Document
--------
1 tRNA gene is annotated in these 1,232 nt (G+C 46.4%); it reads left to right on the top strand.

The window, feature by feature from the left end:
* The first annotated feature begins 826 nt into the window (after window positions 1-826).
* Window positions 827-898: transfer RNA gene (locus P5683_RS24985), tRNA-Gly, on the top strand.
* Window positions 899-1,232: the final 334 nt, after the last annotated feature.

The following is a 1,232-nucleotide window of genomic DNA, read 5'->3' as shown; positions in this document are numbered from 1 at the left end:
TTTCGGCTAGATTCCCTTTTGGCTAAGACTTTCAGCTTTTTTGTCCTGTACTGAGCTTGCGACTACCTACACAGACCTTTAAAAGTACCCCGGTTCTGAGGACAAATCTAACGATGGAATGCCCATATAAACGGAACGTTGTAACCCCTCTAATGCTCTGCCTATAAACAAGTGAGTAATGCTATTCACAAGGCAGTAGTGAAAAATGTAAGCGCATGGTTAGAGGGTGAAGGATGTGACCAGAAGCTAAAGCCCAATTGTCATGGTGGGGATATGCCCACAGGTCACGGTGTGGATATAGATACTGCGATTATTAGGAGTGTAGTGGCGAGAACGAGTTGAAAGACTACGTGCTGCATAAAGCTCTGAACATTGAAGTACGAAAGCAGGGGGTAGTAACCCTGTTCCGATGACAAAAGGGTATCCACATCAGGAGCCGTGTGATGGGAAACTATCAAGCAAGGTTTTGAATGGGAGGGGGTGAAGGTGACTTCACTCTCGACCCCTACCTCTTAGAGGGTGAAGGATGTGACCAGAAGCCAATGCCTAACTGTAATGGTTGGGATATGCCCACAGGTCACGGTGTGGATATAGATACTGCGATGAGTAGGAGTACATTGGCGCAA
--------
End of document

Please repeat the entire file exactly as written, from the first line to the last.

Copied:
1 tRNA gene is annotated in these 1,232 nt (G+C 46.4%); it reads left to right on the top strand.

The window, feature by feature from the left end:
* The first annotated feature begins 826 nt into the window (after window positions 1-826).
* Window positions 827-898: transfer RNA gene (locus P5683_RS24985), tRNA-Gly, on the top strand.
* Window positions 899-1,232: the final 334 nt, after the last annotated feature.

The following is a 1,232-nucleotide window of genomic DNA, read 5'->3' as shown; positions in this document are numbered from 1 at the left end:
TTTCGGCTAGATTCCCTTTTGGCTAAGACTTTCAGCTTTTTTGTCCTGTACTGAGCTTGCGACTACCTACACAGACCTTTAAAAGTACCCCGGTTCTGAGGACAAATCTAACGATGGAATGCCCATATAAACGGAACGTTGTAACCCCTCTAATGCTCTGCCTATAAACAAGTGAGTAATGCTATTCACAAGGCAGTAGTGAAAAATGTAAGCGCATGGTTAGAGGGTGAAGGATGTGACCAGAAGCTAAAGCCCAATTGTCATGGTGGGGATATGCCCACAGGTCACGGTGTGGATATAGATACTGCGATTATTAGGAGTGTAGTGGCGAGAACGAGTTGAAAGACTACGTGCTGCATAAAGCTCTGAACATTGAAGTACGAAAGCAGGGGGTAGTAACCCTGTTCCGATGACAAAAGGGTATCCACATCAGGAGCCGTGTGATGGGAAACTATCAAGCAAGGTTTTGAATGGGAGGGGGTGAAGGTGACTTCACTCTCGACCCCTACCTCTTAGAGGGTGAAGGATGTGACCAGAAGCCAATGCCTAACTGTAATGGTTGGGATATGCCCACAGGTCACGGTGTGGATATAGATACTGCGATGAGTAGGAGTACATTGGCGCAA